renata came over around noon (bringing with her a single stem of rose) and together along with andrew (after he came back from grocery shopping) we went out for a walk around cambridge, down to the charles river and back. the weather seemed to threaten rain, and there were a few times when we felt real rain drops. renata kept my camera in her bag so it wouldn't get wet, but as soon as it stopped raining, i got it back. we went by a flock of geese feeding along the banks of the river, andrew and i (reluctantly) tried to corral the birds, but they weren't afraid, shifting out of the way only slightly. our conversation ranged from the people of jamaica to renata's vivid unibrow dream. in the sky, a hood blimp floated slowly over us off in the distance.

we cut across harvard square on our way back, renata in a hurry to get home to rendezvous with deborah (an old high school classmate of ours) and her husband, in town visiting. there was some activity on the harvard campus, summer school students confirming class assignments and finding out where they'll be living. on my street, drums with "street closed" signs sat along the sidewalks in preparation for the supposed block party tomorrow (if it doesn't get rained out, which i hope it does, since i won't be able to go tomorrow).

my parents came to pick me up after they got out of work around 5pm. we went to the super market across the street to pick up some items, and i was surprised to see a shelf of the brand new harry potter book on sale for $20, $10 less than the retail price. was what amazing about it was half of the books had already been bought. driving back home, i sat in the back seat with my ibook, scanning for wireless network signals, which i was amazed to find an abundance source here in cambridge. about 70% were password protected, but that left 30% free access points to get onto the web. i felt like a kid in the candy store and realizing that i could actually get something for nothing.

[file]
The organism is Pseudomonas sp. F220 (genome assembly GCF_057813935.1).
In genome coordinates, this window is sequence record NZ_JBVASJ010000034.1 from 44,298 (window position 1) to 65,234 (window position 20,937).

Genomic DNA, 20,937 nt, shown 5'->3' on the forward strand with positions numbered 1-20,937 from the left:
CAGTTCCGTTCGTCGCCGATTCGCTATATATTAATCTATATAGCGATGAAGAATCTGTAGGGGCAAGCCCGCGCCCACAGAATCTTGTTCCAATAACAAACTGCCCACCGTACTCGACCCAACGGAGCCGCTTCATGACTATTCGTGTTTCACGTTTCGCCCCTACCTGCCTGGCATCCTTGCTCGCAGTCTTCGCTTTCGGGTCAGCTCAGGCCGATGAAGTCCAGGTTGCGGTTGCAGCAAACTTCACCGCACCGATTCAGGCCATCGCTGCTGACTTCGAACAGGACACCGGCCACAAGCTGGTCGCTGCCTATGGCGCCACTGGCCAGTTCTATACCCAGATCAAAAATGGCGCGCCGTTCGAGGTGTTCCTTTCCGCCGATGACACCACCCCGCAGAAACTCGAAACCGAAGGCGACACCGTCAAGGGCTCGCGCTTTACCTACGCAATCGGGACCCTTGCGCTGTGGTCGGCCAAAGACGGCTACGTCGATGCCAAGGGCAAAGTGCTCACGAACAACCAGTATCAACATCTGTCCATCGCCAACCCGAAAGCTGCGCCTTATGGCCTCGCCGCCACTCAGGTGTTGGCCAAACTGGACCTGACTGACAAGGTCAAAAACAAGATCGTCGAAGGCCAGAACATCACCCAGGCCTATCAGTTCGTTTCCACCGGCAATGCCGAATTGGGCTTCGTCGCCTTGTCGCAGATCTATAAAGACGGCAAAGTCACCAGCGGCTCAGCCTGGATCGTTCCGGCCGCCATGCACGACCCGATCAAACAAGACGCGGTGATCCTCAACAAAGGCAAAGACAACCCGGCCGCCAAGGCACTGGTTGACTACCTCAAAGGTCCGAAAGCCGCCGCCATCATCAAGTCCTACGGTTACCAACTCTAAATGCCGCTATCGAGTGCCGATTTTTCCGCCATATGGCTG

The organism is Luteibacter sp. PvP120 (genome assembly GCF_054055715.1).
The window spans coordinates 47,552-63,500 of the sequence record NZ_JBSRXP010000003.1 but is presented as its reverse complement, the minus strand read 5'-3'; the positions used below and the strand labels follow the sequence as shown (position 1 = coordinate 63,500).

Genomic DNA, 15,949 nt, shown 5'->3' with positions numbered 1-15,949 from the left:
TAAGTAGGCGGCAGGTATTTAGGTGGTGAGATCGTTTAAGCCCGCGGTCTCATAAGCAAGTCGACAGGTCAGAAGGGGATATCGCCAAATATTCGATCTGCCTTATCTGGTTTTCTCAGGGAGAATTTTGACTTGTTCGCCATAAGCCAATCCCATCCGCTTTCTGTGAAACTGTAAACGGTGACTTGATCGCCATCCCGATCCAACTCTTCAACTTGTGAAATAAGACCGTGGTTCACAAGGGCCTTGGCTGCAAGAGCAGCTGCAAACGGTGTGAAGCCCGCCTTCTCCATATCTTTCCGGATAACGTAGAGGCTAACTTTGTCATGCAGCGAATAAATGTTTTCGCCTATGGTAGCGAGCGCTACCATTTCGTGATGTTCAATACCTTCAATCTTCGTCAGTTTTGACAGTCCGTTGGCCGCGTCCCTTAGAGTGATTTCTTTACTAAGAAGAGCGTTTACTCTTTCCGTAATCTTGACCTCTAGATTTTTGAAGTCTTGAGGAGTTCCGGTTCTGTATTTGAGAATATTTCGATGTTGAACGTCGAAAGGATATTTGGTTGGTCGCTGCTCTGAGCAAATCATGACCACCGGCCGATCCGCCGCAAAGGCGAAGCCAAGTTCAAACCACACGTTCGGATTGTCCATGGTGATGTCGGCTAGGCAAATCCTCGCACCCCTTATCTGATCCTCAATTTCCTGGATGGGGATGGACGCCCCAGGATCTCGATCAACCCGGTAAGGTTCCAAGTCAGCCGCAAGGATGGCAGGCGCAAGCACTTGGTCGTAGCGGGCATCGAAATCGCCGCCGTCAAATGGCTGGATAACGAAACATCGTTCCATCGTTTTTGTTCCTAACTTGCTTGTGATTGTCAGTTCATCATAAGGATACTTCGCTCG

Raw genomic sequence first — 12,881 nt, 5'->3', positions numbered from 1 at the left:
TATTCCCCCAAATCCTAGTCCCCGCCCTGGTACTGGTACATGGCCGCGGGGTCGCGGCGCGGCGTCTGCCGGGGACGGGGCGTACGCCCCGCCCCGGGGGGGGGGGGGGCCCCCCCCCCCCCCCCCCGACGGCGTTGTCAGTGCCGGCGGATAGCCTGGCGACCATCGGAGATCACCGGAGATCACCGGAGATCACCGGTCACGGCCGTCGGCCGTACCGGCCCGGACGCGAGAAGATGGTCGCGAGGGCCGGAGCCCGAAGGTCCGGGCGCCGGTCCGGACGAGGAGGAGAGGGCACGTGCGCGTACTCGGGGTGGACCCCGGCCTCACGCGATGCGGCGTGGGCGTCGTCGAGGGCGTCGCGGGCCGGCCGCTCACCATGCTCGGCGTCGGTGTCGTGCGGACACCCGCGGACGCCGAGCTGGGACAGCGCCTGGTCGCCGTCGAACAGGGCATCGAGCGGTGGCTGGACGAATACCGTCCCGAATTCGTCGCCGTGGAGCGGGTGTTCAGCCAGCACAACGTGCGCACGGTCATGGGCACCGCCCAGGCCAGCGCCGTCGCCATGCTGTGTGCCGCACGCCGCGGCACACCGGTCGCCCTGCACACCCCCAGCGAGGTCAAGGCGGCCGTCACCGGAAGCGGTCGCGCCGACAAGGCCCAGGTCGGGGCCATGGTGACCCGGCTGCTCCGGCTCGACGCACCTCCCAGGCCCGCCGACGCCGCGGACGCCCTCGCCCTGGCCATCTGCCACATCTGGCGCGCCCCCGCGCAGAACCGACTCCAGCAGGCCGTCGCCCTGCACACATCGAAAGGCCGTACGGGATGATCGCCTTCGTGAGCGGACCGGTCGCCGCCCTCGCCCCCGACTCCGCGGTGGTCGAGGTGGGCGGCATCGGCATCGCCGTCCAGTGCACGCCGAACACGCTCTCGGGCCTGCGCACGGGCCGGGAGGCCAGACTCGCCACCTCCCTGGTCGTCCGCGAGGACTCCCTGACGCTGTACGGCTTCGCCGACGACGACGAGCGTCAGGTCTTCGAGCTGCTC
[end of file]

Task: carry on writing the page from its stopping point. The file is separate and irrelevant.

in the backyard in belmont, the roses and honeysuckle are in bloom, two fragrant flowers. i felt tired, the 6 hours of sleep last night not enough to sustain me fully on this first day of summer. for dinner my parents made dumplings stuffed with homegrown chinese chive. after i finished eating, my father gave me a ride to renata's place.

this was my second meeting with renata (a double feature). i helped her set up her machine to download photos from the new digital camera (nikon 3100) her parents had given her for her birthday last weekend. she ended up printing out two photos she liked. she told me she loves taking photos of people from the back for some reason.

with that done, we drove to harvard square, where we got a sweet parking spot right along church street (parallel parking skills in effect). the ticket line was surprisingly long as we waited in the drizzle to buy our movie tickets for whale rider. i knew renata had snuck in a box of godiva chocolates, but what i didn't realize was she also had a contraband bottle of carbonated water.

after the movie was over, renata drove me back home and then left after we fumbled with our obligatory good bye speeches, the "i had a nice time," "hope to see you again," "thank you for your hospitality," "good bye," "good night," the usual.